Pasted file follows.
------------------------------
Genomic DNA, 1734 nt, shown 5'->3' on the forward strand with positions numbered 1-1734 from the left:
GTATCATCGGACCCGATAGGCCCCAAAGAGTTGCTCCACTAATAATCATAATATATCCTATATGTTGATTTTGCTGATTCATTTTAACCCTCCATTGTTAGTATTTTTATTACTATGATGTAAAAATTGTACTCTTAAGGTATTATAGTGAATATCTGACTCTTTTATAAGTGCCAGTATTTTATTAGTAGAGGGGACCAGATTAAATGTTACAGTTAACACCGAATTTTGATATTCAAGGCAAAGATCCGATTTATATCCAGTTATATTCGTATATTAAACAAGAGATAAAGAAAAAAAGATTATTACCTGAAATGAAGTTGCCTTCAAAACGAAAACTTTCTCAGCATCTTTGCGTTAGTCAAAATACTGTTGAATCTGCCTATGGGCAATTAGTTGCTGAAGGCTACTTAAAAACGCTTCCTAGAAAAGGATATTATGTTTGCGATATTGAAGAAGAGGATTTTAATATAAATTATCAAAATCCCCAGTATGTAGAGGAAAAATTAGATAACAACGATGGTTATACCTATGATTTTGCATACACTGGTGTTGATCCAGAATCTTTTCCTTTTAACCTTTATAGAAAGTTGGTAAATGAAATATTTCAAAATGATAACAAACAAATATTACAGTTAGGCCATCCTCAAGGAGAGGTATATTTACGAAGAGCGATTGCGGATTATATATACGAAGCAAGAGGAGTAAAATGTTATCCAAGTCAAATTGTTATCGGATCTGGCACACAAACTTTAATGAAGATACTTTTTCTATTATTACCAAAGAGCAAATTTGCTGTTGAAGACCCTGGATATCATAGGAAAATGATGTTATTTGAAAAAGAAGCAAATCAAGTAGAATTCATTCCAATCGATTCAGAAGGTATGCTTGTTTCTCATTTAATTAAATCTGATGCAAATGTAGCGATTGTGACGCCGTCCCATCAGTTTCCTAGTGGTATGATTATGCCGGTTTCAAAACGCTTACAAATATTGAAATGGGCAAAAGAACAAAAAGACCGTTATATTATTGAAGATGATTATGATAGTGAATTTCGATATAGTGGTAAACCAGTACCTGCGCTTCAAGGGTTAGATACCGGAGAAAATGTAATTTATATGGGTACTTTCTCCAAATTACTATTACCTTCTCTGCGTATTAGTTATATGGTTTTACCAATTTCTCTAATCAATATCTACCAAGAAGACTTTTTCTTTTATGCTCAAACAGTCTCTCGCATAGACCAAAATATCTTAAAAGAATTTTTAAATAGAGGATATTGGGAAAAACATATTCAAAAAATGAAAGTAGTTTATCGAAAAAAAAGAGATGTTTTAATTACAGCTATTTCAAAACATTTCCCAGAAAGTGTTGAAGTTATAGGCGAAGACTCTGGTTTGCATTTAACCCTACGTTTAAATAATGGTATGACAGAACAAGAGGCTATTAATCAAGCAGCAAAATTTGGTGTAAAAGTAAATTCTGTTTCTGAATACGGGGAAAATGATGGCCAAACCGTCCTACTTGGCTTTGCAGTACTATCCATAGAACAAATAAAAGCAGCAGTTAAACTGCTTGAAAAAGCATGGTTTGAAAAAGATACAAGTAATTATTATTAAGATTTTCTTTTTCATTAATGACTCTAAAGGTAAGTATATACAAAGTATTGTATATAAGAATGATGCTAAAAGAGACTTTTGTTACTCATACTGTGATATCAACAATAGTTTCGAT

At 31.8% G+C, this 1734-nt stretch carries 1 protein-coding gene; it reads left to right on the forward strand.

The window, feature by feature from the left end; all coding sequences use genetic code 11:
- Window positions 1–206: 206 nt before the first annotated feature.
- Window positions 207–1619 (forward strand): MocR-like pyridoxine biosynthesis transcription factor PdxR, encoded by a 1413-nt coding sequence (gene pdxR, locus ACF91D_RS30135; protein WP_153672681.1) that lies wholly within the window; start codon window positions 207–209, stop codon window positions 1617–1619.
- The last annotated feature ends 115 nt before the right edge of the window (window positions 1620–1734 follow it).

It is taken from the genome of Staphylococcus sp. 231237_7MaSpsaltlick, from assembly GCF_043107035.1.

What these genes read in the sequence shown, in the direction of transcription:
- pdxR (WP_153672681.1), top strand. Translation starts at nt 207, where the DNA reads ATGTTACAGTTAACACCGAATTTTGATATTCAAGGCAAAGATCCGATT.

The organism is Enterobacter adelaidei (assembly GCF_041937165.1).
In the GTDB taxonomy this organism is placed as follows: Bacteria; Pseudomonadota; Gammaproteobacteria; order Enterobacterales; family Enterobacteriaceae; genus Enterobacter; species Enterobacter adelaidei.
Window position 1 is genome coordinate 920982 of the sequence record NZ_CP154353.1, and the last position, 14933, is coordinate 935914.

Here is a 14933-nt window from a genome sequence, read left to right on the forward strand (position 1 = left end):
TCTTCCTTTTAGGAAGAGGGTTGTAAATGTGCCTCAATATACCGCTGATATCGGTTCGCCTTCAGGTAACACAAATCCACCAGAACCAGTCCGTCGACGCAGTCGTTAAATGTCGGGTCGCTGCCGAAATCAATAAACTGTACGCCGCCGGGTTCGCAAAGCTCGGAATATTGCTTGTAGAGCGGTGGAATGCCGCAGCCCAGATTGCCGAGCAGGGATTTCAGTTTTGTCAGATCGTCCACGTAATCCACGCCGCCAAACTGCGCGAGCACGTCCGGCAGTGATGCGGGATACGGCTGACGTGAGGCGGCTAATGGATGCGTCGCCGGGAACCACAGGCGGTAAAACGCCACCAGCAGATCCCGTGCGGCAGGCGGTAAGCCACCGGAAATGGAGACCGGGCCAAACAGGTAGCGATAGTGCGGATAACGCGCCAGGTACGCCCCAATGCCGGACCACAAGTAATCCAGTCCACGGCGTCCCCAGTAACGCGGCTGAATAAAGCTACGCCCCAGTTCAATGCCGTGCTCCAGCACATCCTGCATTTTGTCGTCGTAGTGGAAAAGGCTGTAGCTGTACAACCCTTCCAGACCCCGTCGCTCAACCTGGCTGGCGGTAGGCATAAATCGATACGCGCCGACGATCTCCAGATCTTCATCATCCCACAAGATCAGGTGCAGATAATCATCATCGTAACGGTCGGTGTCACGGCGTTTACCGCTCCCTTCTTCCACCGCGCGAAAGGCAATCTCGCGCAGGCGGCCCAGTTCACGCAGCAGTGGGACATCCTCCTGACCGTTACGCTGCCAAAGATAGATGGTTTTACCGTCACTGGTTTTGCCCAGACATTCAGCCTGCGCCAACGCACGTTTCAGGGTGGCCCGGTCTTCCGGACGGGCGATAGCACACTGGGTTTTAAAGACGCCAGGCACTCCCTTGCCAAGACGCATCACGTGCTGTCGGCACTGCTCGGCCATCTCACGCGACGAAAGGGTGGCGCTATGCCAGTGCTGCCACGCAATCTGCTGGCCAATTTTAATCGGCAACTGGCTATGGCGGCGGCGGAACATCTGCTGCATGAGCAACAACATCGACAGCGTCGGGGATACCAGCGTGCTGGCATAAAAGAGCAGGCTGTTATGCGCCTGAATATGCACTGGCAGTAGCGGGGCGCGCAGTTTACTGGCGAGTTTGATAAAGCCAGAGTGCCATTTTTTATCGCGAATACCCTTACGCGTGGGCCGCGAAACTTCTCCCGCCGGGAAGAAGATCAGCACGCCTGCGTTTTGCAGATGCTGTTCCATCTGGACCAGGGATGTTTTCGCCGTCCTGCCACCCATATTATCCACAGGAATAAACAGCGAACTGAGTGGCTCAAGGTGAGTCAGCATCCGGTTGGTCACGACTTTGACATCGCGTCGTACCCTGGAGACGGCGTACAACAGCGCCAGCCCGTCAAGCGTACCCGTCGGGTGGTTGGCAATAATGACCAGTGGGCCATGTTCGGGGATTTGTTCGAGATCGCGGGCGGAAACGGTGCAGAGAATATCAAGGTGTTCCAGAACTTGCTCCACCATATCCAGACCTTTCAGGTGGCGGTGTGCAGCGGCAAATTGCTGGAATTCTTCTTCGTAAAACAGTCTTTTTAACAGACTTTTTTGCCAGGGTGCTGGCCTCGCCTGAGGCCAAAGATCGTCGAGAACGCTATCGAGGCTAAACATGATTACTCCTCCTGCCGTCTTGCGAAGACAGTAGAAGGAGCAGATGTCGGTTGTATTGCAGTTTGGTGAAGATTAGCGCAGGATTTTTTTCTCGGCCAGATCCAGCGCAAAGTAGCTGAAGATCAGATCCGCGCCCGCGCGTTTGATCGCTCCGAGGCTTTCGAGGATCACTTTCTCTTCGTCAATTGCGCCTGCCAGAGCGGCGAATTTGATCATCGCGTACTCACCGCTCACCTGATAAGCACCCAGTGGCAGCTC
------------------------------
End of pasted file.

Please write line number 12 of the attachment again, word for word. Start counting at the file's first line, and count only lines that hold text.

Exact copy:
In the GTDB taxonomy this organism is placed as follows: Bacteria; Pseudomonadota; Gammaproteobacteria; order Enterobacterales; family Enterobacteriaceae; genus Enterobacter; species Enterobacter adelaidei.